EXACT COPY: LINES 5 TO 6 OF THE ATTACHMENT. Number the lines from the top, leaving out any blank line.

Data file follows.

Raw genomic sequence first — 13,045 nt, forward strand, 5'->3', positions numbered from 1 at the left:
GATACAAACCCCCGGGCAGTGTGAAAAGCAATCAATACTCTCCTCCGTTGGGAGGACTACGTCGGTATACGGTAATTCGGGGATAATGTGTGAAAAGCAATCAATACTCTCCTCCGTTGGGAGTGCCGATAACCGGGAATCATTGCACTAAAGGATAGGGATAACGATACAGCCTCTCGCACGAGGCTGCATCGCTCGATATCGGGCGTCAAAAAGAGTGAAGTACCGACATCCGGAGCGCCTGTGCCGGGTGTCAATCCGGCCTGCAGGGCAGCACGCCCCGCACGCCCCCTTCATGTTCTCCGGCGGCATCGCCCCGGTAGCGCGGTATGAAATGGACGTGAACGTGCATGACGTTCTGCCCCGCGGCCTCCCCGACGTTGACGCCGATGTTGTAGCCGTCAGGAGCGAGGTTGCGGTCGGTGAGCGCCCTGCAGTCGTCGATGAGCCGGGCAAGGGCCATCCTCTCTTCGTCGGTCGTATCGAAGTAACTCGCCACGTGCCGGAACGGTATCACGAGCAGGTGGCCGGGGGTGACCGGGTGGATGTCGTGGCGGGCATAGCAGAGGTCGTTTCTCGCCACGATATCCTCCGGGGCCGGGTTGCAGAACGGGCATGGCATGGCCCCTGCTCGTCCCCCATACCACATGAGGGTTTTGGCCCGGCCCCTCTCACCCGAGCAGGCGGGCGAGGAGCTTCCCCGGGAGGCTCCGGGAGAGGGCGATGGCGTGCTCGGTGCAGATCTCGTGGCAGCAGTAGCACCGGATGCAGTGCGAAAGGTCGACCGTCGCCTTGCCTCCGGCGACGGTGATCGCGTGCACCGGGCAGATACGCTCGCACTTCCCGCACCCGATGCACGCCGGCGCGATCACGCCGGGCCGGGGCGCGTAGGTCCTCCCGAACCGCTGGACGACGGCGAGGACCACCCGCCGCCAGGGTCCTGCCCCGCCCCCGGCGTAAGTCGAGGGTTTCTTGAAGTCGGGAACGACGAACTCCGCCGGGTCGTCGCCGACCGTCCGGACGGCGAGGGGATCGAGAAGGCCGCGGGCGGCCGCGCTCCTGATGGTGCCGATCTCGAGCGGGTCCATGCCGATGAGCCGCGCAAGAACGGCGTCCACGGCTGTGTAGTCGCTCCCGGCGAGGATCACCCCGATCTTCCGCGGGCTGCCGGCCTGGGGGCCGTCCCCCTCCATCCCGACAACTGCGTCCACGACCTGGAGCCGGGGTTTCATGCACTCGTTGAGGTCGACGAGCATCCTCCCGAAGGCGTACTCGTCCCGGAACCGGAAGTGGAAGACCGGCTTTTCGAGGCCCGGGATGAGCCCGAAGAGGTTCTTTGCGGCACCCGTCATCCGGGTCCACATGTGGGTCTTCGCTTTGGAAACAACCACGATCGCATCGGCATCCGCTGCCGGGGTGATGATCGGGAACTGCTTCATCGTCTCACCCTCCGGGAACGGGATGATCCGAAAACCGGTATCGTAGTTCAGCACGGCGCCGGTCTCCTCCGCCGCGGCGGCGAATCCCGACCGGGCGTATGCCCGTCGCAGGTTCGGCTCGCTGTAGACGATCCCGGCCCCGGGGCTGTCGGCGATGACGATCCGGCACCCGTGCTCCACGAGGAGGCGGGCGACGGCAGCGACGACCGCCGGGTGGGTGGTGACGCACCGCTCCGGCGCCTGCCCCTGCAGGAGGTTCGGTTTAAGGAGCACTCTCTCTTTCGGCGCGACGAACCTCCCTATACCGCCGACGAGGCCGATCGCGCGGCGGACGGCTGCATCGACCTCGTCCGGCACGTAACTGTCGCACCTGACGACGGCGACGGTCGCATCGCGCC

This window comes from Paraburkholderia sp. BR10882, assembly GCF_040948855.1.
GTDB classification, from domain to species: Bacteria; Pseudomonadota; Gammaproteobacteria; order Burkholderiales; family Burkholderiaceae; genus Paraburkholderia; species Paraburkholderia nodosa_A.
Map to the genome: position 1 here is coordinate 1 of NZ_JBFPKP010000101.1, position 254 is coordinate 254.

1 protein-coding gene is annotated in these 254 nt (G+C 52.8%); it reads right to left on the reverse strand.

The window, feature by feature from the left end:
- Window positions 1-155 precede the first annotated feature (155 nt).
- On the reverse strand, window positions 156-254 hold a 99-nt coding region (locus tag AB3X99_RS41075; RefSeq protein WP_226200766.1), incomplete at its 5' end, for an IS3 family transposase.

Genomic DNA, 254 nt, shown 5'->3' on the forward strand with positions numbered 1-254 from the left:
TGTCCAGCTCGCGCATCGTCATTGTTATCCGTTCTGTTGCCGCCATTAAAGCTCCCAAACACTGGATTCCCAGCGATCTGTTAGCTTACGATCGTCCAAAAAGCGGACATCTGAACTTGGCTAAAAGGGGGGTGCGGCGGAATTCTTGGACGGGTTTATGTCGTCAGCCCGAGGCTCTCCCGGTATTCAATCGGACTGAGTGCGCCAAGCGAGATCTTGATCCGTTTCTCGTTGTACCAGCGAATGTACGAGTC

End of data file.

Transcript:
Map to the genome: position 1 here is coordinate 1 of NZ_JBFPKP010000101.1, position 254 is coordinate 254.

1 protein-coding gene is annotated in these 254 nt (G+C 52.8%); it reads right to left on the reverse strand.